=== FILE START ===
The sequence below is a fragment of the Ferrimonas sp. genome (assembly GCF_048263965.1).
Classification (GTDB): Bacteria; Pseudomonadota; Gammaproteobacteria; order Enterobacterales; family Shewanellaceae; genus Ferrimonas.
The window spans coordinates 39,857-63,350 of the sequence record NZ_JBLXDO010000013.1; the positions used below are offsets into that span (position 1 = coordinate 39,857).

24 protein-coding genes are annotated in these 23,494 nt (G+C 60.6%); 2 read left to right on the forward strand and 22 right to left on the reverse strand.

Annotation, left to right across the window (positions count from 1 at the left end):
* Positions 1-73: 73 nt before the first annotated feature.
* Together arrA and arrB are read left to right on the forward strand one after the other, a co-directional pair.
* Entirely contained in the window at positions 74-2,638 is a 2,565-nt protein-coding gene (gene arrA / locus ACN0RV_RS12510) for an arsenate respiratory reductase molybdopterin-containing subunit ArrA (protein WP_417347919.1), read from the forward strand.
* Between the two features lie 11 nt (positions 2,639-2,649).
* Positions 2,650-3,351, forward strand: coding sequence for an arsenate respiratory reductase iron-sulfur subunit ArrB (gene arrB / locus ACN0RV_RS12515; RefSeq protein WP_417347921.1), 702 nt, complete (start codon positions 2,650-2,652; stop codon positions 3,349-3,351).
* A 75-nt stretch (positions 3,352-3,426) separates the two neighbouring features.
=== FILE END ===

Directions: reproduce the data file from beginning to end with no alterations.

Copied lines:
The sequence below is a fragment of the Ferrimonas sp. genome (assembly GCF_048263965.1).
Classification (GTDB): Bacteria; Pseudomonadota; Gammaproteobacteria; order Enterobacterales; family Shewanellaceae; genus Ferrimonas.
The window spans coordinates 39,857-63,350 of the sequence record NZ_JBLXDO010000013.1; the positions used below are offsets into that span (position 1 = coordinate 39,857).

24 protein-coding genes are annotated in these 23,494 nt (G+C 60.6%); 2 read left to right on the forward strand and 22 right to left on the reverse strand.

Annotation, left to right across the window (positions count from 1 at the left end):
* Positions 1-73: 73 nt before the first annotated feature.
* Together arrA and arrB are read left to right on the forward strand one after the other, a co-directional pair.
* Entirely contained in the window at positions 74-2,638 is a 2,565-nt protein-coding gene (gene arrA / locus ACN0RV_RS12510) for an arsenate respiratory reductase molybdopterin-containing subunit ArrA (protein WP_417347919.1), read from the forward strand.
* Between the two features lie 11 nt (positions 2,639-2,649).
* Positions 2,650-3,351, forward strand: coding sequence for an arsenate respiratory reductase iron-sulfur subunit ArrB (gene arrB / locus ACN0RV_RS12515; RefSeq protein WP_417347921.1), 702 nt, complete (start codon positions 2,650-2,652; stop codon positions 3,349-3,351).
* A 75-nt stretch (positions 3,352-3,426) separates the two neighbouring features.